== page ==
Although Sangster had been key to Hammer’s reinvention as an internationally successful purveyor of Gothic horror, having written The Curse of Frankenstein (1957) and Dracula (1958), and a number of subsequent films in the genre, he wasn’t particularly keen on them. In the wake of the success of Hitchcock’s Psycho (1960), he turned to writing contemporary psychological horror scripts (although, as he acknowledged, these were more influenced by Henri-Georges Clouzot’s Les diaboliques  than by Hitchcock). Having shopped the first of these around to various producers, he wound up back at Hammer. Taste of Fear (Seth Holt, 1961) initiated a new strand in contrast to the Gothic movies – contemporary stories shot in black-and-white and centred on psychological derangement rather than physical horror.
Nightmare (1964) was the fourth of these, made in quick succession, and it already shows signs of self-parody with its overly convoluted plot and overwrought performances. Typical of the type, it hinges on an elaborate plot to make a female character believe she is going insane (in this, the genre goes even farther back than Les diaboliques, to Patrick Hamilton’s play Gaslight, adapted for film in 1940 and 1944); the underlying motive for these schemes is almost always financial, getting someone out of the way to secure an inheritance. This is true of Nightmare.
Janet (Jennie Linden in her first feature) has been on the edge since witnessing her mother kill her father on her eleventh birthday. She lives in fear of inheriting her mother’s madness, a fear which produces terrible dreams which make her wake up screaming in her boarding school dormitory. After a particularly bad incident, the school decides to send her home, accompanied by a sympathetic teacher named Mary (Brenda Bruce). Janet is eager to get home because she has a crush on her guardian, Henry Baxter (David Knight), but she’s disappointed to find that he’s not there to greet her. Instead, he has arranged for a companion, Grace (Moira Redmond), to keep an eye on her.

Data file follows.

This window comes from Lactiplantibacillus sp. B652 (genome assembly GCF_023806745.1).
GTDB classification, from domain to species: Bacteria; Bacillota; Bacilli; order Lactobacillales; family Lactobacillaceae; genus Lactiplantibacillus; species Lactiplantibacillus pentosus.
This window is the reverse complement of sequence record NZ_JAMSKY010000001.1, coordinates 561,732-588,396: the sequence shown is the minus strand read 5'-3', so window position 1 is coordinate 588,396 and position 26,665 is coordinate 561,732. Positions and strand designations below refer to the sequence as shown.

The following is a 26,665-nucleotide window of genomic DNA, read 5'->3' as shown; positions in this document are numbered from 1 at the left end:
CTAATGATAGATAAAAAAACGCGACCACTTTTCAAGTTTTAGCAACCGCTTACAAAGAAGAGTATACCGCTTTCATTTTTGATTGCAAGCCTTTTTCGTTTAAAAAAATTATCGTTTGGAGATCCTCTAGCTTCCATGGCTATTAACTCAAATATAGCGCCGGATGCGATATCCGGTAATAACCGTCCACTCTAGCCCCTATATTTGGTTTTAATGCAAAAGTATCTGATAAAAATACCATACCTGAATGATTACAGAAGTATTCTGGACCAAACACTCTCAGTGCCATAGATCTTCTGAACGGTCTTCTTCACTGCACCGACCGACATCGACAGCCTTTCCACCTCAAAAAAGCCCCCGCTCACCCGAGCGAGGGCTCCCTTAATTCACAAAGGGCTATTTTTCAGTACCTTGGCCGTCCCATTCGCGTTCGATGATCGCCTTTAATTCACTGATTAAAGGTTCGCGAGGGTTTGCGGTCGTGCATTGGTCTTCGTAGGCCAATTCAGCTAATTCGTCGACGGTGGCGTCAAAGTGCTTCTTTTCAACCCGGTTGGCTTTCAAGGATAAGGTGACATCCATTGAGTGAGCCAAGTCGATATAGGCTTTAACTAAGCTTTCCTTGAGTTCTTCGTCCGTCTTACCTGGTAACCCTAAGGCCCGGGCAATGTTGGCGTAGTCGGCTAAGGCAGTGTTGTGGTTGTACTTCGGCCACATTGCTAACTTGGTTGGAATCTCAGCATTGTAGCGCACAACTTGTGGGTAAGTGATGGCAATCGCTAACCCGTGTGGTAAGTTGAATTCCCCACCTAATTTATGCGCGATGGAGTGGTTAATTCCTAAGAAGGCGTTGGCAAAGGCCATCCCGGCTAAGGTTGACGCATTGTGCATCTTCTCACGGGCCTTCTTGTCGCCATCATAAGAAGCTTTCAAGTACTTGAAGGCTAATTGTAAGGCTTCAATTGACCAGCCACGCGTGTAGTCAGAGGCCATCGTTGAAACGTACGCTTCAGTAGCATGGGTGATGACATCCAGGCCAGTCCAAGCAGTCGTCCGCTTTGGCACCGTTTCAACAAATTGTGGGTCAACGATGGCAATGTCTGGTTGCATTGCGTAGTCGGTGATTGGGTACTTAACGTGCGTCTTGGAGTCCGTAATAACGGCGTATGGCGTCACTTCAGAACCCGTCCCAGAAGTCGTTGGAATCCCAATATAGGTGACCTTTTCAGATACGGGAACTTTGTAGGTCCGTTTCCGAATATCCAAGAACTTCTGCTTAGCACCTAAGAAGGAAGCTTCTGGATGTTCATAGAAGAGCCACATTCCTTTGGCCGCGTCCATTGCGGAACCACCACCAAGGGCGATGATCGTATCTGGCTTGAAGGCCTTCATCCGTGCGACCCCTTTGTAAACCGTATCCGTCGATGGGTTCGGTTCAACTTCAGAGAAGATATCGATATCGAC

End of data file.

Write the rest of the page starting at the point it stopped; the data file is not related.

Also in the house are the housekeeper Mrs. Gibbs (Irene Richmond) and chauffeur John (George A. Cooper), who are concerned about Janet’s unstable state of mind. But despite Janet’s precarious condition, she’s repeatedly left alone to be visited by the mysterious, spectral figure of a woman in white with a scarred face (Clytie Jessop) who leads Janet to her parents’ bedroom where the woman is found lying across the bed with a knife stuck in her chest. One of the script’s problems is that this is repeated several times, each time leaving Janet collapsed in hysterics as it takes a surprisingly long time for anyone to respond to her screams.
The most unexpected aspect of the narrative, no doubt influenced by Psycho, is the abrupt removal of Janet (a conscious reference to the star of Hitchcock’s movie?) from the film, although up to the mid-point she is clearly the story’s protagonist. Almost catatonic with fear and paranoia, she’s introduced to Baxter’s wife who, not surprisingly, is the spitting image of the woman in white. Janet stabs her to death in front of everyone and is hauled off to the same asylum where her mother has been imprisoned for years, never to be seen again.